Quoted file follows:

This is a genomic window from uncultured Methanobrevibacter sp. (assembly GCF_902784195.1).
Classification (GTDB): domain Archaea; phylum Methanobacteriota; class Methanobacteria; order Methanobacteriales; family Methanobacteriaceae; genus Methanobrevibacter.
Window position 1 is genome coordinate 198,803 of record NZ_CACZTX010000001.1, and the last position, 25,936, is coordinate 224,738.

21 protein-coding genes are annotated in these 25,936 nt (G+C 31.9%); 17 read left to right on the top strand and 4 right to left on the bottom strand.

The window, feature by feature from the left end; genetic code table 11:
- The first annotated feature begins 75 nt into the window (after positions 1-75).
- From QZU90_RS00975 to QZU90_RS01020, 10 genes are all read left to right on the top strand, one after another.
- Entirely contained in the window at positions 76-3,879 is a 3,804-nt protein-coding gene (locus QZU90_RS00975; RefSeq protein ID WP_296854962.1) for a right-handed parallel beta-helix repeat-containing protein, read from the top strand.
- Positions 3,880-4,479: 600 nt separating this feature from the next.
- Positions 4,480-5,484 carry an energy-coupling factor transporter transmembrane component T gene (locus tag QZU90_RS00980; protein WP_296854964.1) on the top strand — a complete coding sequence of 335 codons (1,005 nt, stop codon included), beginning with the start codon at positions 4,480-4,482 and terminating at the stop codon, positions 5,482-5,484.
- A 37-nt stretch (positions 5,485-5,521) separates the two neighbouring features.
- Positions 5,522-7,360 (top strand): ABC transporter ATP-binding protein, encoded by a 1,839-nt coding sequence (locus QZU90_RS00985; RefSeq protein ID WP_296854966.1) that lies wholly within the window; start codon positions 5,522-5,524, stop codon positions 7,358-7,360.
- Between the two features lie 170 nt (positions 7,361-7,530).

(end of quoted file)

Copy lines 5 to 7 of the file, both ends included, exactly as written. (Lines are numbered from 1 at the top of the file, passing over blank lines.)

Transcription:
The window, feature by feature from the left end; genetic code table 11:
- The first annotated feature begins 75 nt into the window (after positions 1-75).
- From QZU90_RS00975 to QZU90_RS01020, 10 genes are all read left to right on the top strand, one after another.